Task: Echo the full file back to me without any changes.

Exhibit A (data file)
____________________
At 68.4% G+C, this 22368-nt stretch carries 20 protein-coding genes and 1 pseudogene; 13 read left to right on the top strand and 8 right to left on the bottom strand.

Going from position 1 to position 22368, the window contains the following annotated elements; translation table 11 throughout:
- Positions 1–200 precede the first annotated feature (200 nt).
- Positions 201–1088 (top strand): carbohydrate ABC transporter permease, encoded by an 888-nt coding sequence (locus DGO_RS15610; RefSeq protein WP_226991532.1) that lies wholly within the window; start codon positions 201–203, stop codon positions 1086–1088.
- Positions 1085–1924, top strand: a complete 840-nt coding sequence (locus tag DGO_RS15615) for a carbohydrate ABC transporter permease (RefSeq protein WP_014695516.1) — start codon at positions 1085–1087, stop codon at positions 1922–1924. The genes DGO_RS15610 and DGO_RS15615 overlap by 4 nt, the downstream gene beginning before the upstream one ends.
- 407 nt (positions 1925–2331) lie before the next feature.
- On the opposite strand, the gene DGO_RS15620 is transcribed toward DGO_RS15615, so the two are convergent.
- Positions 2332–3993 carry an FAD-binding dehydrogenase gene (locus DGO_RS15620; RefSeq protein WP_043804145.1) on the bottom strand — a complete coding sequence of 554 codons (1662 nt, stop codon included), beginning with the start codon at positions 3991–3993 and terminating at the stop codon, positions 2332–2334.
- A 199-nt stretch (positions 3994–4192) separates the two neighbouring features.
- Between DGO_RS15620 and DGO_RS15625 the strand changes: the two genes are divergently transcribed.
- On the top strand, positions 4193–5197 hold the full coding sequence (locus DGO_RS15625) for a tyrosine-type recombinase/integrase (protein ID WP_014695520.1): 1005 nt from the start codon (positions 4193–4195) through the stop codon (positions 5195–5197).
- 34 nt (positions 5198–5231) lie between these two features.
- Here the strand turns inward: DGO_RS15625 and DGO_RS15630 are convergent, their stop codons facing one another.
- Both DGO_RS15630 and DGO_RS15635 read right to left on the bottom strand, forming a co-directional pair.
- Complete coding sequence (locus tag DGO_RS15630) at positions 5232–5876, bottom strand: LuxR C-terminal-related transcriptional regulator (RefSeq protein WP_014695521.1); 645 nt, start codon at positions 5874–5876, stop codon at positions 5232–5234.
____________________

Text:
At 68.4% G+C, this 22368-nt stretch carries 20 protein-coding genes and 1 pseudogene; 13 read left to right on the top strand and 8 right to left on the bottom strand.

Going from position 1 to position 22368, the window contains the following annotated elements; translation table 11 throughout:
- Positions 1–200 precede the first annotated feature (200 nt).
- Positions 201–1088 (top strand): carbohydrate ABC transporter permease, encoded by an 888-nt coding sequence (locus DGO_RS15610; RefSeq protein WP_226991532.1) that lies wholly within the window; start codon positions 201–203, stop codon positions 1086–1088.
- Positions 1085–1924, top strand: a complete 840-nt coding sequence (locus tag DGO_RS15615) for a carbohydrate ABC transporter permease (RefSeq protein WP_014695516.1) — start codon at positions 1085–1087, stop codon at positions 1922–1924. The genes DGO_RS15610 and DGO_RS15615 overlap by 4 nt, the downstream gene beginning before the upstream one ends.
- 407 nt (positions 1925–2331) lie before the next feature.
- On the opposite strand, the gene DGO_RS15620 is transcribed toward DGO_RS15615, so the two are convergent.
- Positions 2332–3993 carry an FAD-binding dehydrogenase gene (locus DGO_RS15620; RefSeq protein WP_043804145.1) on the bottom strand — a complete coding sequence of 554 codons (1662 nt, stop codon included), beginning with the start codon at positions 3991–3993 and terminating at the stop codon, positions 2332–2334.
- A 199-nt stretch (positions 3994–4192) separates the two neighbouring features.
- Between DGO_RS15620 and DGO_RS15625 the strand changes: the two genes are divergently transcribed.
- On the top strand, positions 4193–5197 hold the full coding sequence (locus DGO_RS15625) for a tyrosine-type recombinase/integrase (protein ID WP_014695520.1): 1005 nt from the start codon (positions 4193–4195) through the stop codon (positions 5195–5197).
- 34 nt (positions 5198–5231) lie between these two features.
- Here the strand turns inward: DGO_RS15625 and DGO_RS15630 are convergent, their stop codons facing one another.
- Both DGO_RS15630 and DGO_RS15635 read right to left on the bottom strand, forming a co-directional pair.
- Complete coding sequence (locus tag DGO_RS15630) at positions 5232–5876, bottom strand: LuxR C-terminal-related transcriptional regulator (RefSeq protein WP_014695521.1); 645 nt, start codon at positions 5874–5876, stop codon at positions 5232–5234.